Significance of PM Visit to Maldives

  • To attend swearing in ceremony of newly elected President.
  • In 2012 Mohammed Nasheed was ousted of power and later India’s relations with Maldives strangled.
  • The Chinese presence increased after that. Many projects were given to China.
  • Belt and Road initiative was signed and the hotbed for Islamic fundamentalism increased.
  • Maldives total debt out of which 70 percent from China which will in turn used by China for favouring policies.
  • This will be another pearl from String of pearls.

Geography of Maldives:

  • Situated in the Indian Ocean, south-southwest of India. It consists of 26 atolls(dominant), spread over roughly 90,000 square kilometres, making this one of the most disparate countries in the world.
  • Composed of live coral reefs and sand bars, the atolls are situated atop a submarine ridge 960 kilometres long that rises abruptly from the depths of the Indian Ocean and runs from north to south.
  • Only near the southern end of this natural coral barricade do two open passages permit safe ship navigation from one side of the Indian Ocean to the other through the territorial waters of Maldives.
  •  Atolls of the Maldives consist of a large, ring-shaped coral reef supporting numerous small islands. Islands average only one to two square kilometres in area, and lie between one and 1.5 meters above mean sea level.
  • The tropical vegetation of Maldives differs in the inhabited and in the uninhabited islands. Inhabited islands have small groves of banana, papaya, drumstick and citrus trees by the homesteads, while breadfruit trees and coconut palms are grown in available patches of land.
  • On the other hand, uninhabited islands have mostly different kinds of bushes and mangroves along the waterline as well as some coconut trees. Two seasons dominate Maldives’ weather: the dry season associated with the winter northeast monsoon and the rainy season brought by the summer southwest monsoon.
  • The weather in Maldives is affected by the large landmass of the South Asia to the north. The presence of this landmass causes differential heating of land and water.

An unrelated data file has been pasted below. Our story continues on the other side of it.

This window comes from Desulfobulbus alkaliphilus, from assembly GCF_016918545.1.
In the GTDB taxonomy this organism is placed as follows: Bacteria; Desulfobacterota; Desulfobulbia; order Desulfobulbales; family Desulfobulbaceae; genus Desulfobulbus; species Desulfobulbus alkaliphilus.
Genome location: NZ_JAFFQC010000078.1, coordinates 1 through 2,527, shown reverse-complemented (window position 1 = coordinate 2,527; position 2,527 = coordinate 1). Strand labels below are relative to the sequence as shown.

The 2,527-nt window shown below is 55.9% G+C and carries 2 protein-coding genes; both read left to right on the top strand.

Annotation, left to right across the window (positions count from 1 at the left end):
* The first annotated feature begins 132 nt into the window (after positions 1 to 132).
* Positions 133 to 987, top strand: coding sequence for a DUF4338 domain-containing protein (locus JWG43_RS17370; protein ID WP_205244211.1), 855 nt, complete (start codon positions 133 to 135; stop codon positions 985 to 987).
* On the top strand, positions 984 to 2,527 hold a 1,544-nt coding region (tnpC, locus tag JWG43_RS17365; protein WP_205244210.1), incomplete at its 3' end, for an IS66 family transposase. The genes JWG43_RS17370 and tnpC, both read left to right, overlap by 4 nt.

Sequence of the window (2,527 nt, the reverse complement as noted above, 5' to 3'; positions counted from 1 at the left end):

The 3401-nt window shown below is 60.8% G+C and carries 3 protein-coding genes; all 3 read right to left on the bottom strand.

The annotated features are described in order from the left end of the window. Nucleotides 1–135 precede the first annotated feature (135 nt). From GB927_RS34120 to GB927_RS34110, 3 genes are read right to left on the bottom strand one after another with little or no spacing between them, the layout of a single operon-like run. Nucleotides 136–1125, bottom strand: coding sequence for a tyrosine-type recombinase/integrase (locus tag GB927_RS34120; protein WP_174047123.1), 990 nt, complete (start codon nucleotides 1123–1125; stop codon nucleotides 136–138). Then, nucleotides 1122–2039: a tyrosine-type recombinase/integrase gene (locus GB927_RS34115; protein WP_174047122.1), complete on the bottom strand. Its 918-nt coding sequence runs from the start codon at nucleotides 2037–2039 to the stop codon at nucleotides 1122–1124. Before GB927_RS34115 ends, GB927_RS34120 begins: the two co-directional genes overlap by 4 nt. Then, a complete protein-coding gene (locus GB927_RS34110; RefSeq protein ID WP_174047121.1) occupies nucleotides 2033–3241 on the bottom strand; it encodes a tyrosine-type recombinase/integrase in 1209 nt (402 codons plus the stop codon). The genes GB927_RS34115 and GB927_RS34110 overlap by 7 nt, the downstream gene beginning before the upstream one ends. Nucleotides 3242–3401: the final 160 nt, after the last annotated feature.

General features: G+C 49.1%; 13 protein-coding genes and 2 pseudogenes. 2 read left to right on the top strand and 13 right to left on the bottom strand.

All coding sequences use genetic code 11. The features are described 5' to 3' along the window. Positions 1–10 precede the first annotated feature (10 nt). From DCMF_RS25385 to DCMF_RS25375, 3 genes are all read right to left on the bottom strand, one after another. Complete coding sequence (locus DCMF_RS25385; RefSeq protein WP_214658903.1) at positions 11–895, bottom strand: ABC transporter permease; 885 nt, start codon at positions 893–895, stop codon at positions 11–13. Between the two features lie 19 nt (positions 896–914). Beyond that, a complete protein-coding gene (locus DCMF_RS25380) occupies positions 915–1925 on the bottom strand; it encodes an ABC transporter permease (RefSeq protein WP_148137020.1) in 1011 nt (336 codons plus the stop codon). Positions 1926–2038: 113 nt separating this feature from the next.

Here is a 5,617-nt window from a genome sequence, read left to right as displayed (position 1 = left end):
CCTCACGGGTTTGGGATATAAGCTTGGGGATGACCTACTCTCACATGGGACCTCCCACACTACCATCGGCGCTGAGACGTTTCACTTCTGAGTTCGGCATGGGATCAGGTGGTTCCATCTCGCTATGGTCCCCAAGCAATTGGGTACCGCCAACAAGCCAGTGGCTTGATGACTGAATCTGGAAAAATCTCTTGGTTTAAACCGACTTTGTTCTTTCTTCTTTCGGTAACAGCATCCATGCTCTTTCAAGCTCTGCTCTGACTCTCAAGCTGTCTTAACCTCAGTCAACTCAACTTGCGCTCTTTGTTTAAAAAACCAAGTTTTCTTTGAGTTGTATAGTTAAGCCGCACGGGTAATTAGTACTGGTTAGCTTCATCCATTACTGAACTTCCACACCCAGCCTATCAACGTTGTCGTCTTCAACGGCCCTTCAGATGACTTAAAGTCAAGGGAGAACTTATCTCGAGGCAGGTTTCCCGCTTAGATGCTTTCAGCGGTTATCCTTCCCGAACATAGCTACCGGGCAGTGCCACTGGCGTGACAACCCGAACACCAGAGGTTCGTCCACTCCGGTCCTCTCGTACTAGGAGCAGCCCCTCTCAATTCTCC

• Scientists also cite other factors in the formation of monsoons, including the barrier of the Himalayas on the northern fringe of the South Asia and the sun’s northward tilt, which shifts the jet stream north. These factors set off a rush of moisture-rich air from the Indian Ocean over the South Asia, resulting in the southwest monsoon.
  • The hot air that rises over the South Asia during April and May creates low-pressure areas into which the cooler, moisture-bearing winds from the Indian Ocean flow.
  • In Maldives, the wet southwest monsoon lasts from the end of April to the end of October and brings the worst weather with strong winds and storms.
  • In May 1991 violent monsoon winds created tidal waves that damaged thousands of houses and piers, flooded arable land with seawater, and uprooted thousands of fruit trees. The damage caused was estimated at US$30 million.
  • The shift from the moist southwest monsoon to the dry northeast monsoon over the South Asia occurs during October and November. During this period, the northeast winds contribute to the formation of the northeast monsoon, which reaches Maldives in the beginning of December and lasts until the end of March.
  • However, the weather patterns of Maldives do not always conform to the monsoon patterns of the South Asia. Rain showers over the whole country have been known to persist for up to one week during the midst of the dry season.
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